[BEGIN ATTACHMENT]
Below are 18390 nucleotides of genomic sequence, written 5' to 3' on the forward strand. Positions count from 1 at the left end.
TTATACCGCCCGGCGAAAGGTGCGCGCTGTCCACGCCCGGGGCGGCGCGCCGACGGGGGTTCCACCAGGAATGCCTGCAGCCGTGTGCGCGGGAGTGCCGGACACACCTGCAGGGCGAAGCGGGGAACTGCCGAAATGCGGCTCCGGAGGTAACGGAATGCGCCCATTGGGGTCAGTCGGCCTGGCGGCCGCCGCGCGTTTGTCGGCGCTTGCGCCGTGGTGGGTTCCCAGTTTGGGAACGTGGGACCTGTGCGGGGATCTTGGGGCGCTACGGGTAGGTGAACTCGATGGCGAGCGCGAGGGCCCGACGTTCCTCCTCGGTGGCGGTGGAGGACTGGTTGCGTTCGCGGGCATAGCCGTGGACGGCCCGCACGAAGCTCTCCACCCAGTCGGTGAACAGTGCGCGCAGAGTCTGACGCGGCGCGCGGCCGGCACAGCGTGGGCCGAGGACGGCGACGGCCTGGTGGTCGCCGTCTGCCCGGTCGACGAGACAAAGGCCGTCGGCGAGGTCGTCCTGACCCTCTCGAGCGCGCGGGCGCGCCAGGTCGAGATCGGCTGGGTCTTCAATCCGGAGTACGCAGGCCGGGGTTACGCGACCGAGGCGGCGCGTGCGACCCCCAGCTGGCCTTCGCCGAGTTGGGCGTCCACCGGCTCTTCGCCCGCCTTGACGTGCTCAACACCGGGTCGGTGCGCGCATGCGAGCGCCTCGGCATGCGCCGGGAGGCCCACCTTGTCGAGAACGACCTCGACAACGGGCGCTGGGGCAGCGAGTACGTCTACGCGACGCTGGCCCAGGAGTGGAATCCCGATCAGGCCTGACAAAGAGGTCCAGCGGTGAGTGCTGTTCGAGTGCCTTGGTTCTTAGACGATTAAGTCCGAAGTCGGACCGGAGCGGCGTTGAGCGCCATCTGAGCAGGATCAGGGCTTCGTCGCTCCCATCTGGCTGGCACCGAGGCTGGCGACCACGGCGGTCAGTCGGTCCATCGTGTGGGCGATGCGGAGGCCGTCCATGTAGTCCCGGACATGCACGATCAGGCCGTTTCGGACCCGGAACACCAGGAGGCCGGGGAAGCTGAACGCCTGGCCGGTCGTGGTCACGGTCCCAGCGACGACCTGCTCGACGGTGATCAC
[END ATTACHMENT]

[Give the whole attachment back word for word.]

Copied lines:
Below are 18390 nucleotides of genomic sequence, written 5' to 3' on the forward strand. Positions count from 1 at the left end.
TTATACCGCCCGGCGAAAGGTGCGCGCTGTCCACGCCCGGGGCGGCGCGCCGACGGGGGTTCCACCAGGAATGCCTGCAGCCGTGTGCGCGGGAGTGCCGGACACACCTGCAGGGCGAAGCGGGGAACTGCCGAAATGCGGCTCCGGAGGTAACGGAATGCGCCCATTGGGGTCAGTCGGCCTGGCGGCCGCCGCGCGTTTGTCGGCGCTTGCGCCGTGGTGGGTTCCCAGTTTGGGAACGTGGGACCTGTGCGGGGATCTTGGGGCGCTACGGGTAGGTGAACTCGATGGCGAGCGCGAGGGCCCGACGTTCCTCCTCGGTGGCGGTGGAGGACTGGTTGCGTTCGCGGGCATAGCCGTGGACGGCCCGCACGAAGCTCTCCACCCAGTCGGTGAACAGTGCGCGCAGAGTCTGACGCGGCGCGCGGCCGGCACAGCGTGGGCCGAGGACGGCGACGGCCTGGTGGTCGCCGTCTGCCCGGTCGACGAGACAAAGGCCGTCGGCGAGGTCGTCCTGACCCTCTCGAGCGCGCGGGCGCGCCAGGTCGAGATCGGCTGGGTCTTCAATCCGGAGTACGCAGGCCGGGGTTACGCGACCGAGGCGGCGCGTGCGACCCCCAGCTGGCCTTCGCCGAGTTGGGCGTCCACCGGCTCTTCGCCCGCCTTGACGTGCTCAACACCGGGTCGGTGCGCGCATGCGAGCGCCTCGGCATGCGCCGGGAGGCCCACCTTGTCGAGAACGACCTCGACAACGGGCGCTGGGGCAGCGAGTACGTCTACGCGACGCTGGCCCAGGAGTGGAATCCCGATCAGGCCTGACAAAGAGGTCCAGCGGTGAGTGCTGTTCGAGTGCCTTGGTTCTTAGACGATTAAGTCCGAAGTCGGACCGGAGCGGCGTTGAGCGCCATCTGAGCAGGATCAGGGCTTCGTCGCTCCCATCTGGCTGGCACCGAGGCTGGCGACCACGGCGGTCAGTCGGTCCATCGTGTGGGCGATGCGGAGGCCGTCCATGTAGTCCCGGACATGCACGATCAGGCCGTTTCGGACCCGGAACACCAGGAGGCCGGGGAAGCTGAACGCCTGGCCGGTCGTGGTCACGGTCCCAGCGACGACCTGCTCGACGGTGATCAC